Lu, Z.; Dai, T.; Huang, L.; Kurup, D. B.; Tegos, G. P.; Jahnke, A.; Wharton, T.; Hamblin, M. R.
      2. Title :
      3. Type :
        Journal Article
      4. Year :
        2010
      5. Publication :
        Nanomedicine (Lond)
      6. Products :
      7. Volume :
        5
      8. Issue :
        N/A
      9. Page Numbers :
        N/A
      10. Research Area :
        N/A
      11. Keywords :
        Xen44, Xen 44, Proteus mirabilis, bioluminescence imaging, Animals; Fullerenes/*chemistry; Male; Mice; Mice, Inbred BALB C; Photochemotherapy/*methods; Photosensitizing Agents/*chemistry; Pseudomonas Infections/*drug therapy; Pseudomonas aeruginosa/drug effects; Wound Infection/*drug therapy
      12. Abstract :
        AIMS: Fullerenes are under intensive study for potential biomedical applications. We have previously reported that a C60 fullerene functionalized with three dimethylpyrrolidinium groups (BF6) is a highly active broad-spectrum antimicrobial photosensitizer in vitro when combined with white-light illumination. We asked whether this high degree of in vitro activity would translate into an in vivo therapeutic effect in two potentially lethal mouse models of infected wounds. MATERIALS & METHODS: We used stable bioluminescent bacteria and a low light imaging system to follow the progress of the infection noninvasively in real time. An excisional wound on the mouse back was contaminated with one of two bioluminescent Gram-negative species, Proteus mirabilis (2.5 x 10(7) cells) and Pseudomonas aeruginosa (5 x 10(6) cells). A solution of BF6 was placed into the wound followed by delivery of up to 180 J/cm(2) of broadband white light (400-700 nm). RESULTS: In both cases there was a light-dose-dependent reduction of bioluminescence from the wound not observed in control groups (light alone or BF6 alone). Fullerene-mediated photodynamic therapy of mice infected with P. mirabilis led to 82% survival compared with 8% survival without treatment (p < 0.001). Photodynamic therapy of mice infected with highly virulent P. aeruginosa did not lead to survival, but when photodynamic therapy was combined with a suboptimal dose of the antibiotic tobramycin (6 mg/kg for 1 day) there was a synergistic therapeutic effect with a survival of 60% compared with a survival of 20% with tobramycin alone (p < 0.01). CONCLUSION: These data suggest that cationic fullerenes have clinical potential as an antimicrobial photosensitizer for superficial infections where red light is not needed to penetrate tissue.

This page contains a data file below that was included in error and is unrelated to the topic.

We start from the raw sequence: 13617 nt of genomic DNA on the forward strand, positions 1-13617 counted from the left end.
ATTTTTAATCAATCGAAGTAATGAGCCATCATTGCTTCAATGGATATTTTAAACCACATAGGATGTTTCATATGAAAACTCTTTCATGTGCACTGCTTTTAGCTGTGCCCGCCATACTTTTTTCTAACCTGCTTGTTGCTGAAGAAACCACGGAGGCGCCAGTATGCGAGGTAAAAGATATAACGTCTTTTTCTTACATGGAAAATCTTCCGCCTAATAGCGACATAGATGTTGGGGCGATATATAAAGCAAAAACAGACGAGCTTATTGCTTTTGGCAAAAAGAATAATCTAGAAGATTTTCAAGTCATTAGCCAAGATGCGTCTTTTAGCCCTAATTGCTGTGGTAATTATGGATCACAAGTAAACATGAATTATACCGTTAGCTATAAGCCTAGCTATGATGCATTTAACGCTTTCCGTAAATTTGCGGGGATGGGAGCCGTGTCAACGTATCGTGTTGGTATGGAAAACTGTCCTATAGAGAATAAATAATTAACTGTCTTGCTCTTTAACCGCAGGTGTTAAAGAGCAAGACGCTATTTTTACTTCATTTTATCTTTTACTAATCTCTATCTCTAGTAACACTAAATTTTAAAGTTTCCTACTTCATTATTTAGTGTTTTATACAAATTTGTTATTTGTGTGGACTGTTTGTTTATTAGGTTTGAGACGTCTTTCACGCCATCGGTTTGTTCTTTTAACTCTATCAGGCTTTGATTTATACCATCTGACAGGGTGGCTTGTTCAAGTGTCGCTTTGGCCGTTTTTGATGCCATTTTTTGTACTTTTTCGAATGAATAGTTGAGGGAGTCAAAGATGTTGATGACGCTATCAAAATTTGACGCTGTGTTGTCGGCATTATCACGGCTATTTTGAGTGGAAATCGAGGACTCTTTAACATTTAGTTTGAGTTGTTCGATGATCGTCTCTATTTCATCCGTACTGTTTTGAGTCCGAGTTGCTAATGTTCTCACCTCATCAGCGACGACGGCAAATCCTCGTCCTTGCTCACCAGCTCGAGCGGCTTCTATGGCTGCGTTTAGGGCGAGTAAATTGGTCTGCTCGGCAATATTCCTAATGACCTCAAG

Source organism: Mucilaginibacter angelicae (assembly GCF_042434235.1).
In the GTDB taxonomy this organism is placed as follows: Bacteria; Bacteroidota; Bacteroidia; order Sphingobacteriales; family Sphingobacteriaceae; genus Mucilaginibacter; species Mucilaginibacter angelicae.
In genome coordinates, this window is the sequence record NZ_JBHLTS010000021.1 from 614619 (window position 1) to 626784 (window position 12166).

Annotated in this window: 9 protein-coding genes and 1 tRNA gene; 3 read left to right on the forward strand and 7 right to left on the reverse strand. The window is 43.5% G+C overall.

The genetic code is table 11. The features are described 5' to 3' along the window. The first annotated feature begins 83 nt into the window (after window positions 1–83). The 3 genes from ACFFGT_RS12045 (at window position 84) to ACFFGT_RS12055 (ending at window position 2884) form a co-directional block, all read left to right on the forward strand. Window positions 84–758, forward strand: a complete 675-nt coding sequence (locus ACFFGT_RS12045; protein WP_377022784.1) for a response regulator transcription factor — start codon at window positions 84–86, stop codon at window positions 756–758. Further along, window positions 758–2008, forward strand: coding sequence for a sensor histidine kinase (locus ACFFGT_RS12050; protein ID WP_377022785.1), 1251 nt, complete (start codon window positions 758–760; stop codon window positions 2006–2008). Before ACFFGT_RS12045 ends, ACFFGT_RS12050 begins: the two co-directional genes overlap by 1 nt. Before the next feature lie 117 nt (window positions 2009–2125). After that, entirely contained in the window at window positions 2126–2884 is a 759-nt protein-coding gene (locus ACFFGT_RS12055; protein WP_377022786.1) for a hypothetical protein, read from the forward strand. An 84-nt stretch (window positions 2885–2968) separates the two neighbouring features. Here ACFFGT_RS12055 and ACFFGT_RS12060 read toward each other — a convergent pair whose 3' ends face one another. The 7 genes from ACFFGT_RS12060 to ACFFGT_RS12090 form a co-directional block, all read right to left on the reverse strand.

13. URL :
        http://www.ncbi.nlm.nih.gov/pubmed/21143031
      14. Call Number :
        PKI @ kd.modi @ 1
      15. Serial :
        10563
      1. Author :
        Lorentzen, D.; Durairaj, L.; Pezzulo, A. A.; Nakano, Y.; Launspach, J.; Stoltz, D. A.; Zamba, G.; McCray, P. B., Jr.; Zabner, J.; Welsh, M. J.; Nauseef, W. M.; Banfi, B.
      2. Title :
      3. Type :
        Journal Article
      4. Year :
        2011
      5. Publication :
        Free Radic Biol Med
      6. Products :
      7. Volume :
        50
      8. Issue :
        N/A
      9. Page Numbers :
        N/A
      10. Research Area :
        N/A
      11. Keywords :
        Xen8.1, Xen 8.1, S. aureus, IVIS, bioluminescence imaging
      12. Abstract :